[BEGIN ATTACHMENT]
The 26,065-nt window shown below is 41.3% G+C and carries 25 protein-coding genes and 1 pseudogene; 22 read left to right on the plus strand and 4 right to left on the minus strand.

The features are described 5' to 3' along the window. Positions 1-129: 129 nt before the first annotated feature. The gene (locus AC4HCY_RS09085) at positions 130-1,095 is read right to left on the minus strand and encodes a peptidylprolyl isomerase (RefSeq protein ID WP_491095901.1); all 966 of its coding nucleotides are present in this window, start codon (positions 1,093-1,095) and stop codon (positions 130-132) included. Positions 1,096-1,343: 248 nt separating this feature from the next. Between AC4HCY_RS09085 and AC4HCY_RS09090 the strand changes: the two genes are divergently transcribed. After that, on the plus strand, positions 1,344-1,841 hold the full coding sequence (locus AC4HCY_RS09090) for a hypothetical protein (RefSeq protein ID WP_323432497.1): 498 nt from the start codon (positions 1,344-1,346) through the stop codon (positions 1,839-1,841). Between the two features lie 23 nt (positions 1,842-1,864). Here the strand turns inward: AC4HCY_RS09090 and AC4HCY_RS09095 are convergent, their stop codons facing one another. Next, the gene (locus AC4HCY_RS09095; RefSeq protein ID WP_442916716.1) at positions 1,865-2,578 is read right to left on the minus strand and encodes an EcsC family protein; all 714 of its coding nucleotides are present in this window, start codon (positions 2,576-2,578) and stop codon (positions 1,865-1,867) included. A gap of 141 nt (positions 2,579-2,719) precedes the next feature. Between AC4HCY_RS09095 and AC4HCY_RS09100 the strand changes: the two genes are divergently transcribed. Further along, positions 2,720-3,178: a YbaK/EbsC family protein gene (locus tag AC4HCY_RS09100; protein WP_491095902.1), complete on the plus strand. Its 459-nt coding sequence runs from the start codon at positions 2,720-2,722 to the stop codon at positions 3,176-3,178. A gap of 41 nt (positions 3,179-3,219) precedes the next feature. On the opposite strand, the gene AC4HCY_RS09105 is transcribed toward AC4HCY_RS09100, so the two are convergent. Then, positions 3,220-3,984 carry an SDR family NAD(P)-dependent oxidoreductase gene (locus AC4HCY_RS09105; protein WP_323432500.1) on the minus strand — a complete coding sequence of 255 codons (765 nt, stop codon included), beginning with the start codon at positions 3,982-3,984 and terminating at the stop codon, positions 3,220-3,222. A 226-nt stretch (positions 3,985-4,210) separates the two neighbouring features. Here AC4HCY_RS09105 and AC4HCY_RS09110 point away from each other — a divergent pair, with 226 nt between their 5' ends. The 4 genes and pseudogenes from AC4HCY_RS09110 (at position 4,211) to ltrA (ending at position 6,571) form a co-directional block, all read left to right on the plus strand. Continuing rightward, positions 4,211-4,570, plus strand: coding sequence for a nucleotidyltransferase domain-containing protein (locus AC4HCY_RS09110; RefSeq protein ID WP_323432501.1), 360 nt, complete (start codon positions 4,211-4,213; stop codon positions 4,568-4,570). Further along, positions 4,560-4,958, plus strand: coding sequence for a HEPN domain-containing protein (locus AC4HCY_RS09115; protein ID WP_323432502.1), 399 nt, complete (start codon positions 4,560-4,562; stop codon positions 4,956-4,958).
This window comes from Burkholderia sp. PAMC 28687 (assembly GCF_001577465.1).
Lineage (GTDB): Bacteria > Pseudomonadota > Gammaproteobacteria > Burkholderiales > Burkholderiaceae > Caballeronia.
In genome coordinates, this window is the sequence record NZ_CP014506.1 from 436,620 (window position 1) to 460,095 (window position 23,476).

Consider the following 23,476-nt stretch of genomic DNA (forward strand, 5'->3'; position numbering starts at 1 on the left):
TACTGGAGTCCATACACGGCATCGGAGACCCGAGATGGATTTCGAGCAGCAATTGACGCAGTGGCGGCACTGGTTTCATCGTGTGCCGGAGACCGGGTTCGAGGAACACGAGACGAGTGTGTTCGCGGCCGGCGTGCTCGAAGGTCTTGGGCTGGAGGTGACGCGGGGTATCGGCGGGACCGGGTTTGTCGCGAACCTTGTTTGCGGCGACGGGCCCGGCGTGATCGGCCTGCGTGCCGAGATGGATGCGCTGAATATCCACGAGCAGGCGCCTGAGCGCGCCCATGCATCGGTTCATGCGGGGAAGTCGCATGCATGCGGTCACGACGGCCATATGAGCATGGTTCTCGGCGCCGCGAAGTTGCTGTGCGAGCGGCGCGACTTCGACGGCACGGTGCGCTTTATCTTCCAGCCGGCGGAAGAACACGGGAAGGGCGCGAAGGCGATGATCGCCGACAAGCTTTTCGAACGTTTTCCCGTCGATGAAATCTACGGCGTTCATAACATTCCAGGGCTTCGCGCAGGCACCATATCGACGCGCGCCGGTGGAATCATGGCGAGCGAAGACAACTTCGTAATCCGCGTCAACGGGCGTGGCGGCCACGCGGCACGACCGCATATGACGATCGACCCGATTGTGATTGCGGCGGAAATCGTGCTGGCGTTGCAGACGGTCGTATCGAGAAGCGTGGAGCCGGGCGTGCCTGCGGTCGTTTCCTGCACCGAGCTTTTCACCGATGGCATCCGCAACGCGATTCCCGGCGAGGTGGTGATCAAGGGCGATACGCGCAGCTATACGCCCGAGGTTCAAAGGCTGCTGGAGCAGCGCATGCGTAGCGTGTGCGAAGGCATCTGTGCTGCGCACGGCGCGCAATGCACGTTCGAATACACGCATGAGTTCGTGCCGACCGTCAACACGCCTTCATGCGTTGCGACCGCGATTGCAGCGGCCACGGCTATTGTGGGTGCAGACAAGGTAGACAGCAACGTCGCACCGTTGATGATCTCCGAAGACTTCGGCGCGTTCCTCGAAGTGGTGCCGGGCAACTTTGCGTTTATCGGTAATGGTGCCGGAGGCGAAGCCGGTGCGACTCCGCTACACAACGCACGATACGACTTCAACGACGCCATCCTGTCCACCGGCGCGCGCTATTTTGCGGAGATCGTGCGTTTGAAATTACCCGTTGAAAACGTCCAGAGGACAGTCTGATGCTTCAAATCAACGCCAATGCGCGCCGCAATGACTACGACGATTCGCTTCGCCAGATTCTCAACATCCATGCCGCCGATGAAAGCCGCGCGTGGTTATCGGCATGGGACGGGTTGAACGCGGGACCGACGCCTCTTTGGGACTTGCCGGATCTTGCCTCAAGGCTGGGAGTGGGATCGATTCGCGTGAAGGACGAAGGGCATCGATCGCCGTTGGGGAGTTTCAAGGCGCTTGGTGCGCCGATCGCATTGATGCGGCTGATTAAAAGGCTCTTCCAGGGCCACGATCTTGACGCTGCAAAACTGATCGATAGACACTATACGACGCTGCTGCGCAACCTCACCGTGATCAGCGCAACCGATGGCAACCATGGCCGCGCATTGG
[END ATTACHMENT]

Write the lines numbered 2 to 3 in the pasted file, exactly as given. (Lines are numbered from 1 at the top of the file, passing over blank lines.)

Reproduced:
The features are described 5' to 3' along the window. Positions 1-129: 129 nt before the first annotated feature. The gene (locus AC4HCY_RS09085) at positions 130-1,095 is read right to left on the minus strand and encodes a peptidylprolyl isomerase (RefSeq protein ID WP_491095901.1); all 966 of its coding nucleotides are present in this window, start codon (positions 1,093-1,095) and stop codon (positions 130-132) included. Positions 1,096-1,343: 248 nt separating this feature from the next. Between AC4HCY_RS09085 and AC4HCY_RS09090 the strand changes: the two genes are divergently transcribed. After that, on the plus strand, positions 1,344-1,841 hold the full coding sequence (locus AC4HCY_RS09090) for a hypothetical protein (RefSeq protein ID WP_323432497.1): 498 nt from the start codon (positions 1,344-1,346) through the stop codon (positions 1,839-1,841). Between the two features lie 23 nt (positions 1,842-1,864). Here the strand turns inward: AC4HCY_RS09090 and AC4HCY_RS09095 are convergent, their stop codons facing one another. Next, the gene (locus AC4HCY_RS09095; RefSeq protein ID WP_442916716.1) at positions 1,865-2,578 is read right to left on the minus strand and encodes an EcsC family protein; all 714 of its coding nucleotides are present in this window, start codon (positions 2,576-2,578) and stop codon (positions 1,865-1,867) included. A gap of 141 nt (positions 2,579-2,719) precedes the next feature. Between AC4HCY_RS09095 and AC4HCY_RS09100 the strand changes: the two genes are divergently transcribed. Further along, positions 2,720-3,178: a YbaK/EbsC family protein gene (locus tag AC4HCY_RS09100; protein WP_491095902.1), complete on the plus strand. Its 459-nt coding sequence runs from the start codon at positions 2,720-2,722 to the stop codon at positions 3,176-3,178. A gap of 41 nt (positions 3,179-3,219) precedes the next feature. On the opposite strand, the gene AC4HCY_RS09105 is transcribed toward AC4HCY_RS09100, so the two are convergent. Then, positions 3,220-3,984 carry an SDR family NAD(P)-dependent oxidoreductase gene (locus AC4HCY_RS09105; protein WP_323432500.1) on the minus strand — a complete coding sequence of 255 codons (765 nt, stop codon included), beginning with the start codon at positions 3,982-3,984 and terminating at the stop codon, positions 3,220-3,222. A 226-nt stretch (positions 3,985-4,210) separates the two neighbouring features. Here AC4HCY_RS09105 and AC4HCY_RS09110 point away from each other — a divergent pair, with 226 nt between their 5' ends. The 4 genes and pseudogenes from AC4HCY_RS09110 (at position 4,211) to ltrA (ending at position 6,571) form a co-directional block, all read left to right on the plus strand. Continuing rightward, positions 4,211-4,570, plus strand: coding sequence for a nucleotidyltransferase domain-containing protein (locus AC4HCY_RS09110; RefSeq protein ID WP_323432501.1), 360 nt, complete (start codon positions 4,211-4,213; stop codon positions 4,568-4,570). Further along, positions 4,560-4,958, plus strand: coding sequence for a HEPN domain-containing protein (locus AC4HCY_RS09115; protein ID WP_323432502.1), 399 nt, complete (start codon positions 4,560-4,562; stop codon positions 4,956-4,958).
This window comes from Burkholderia sp. PAMC 28687 (assembly GCF_001577465.1).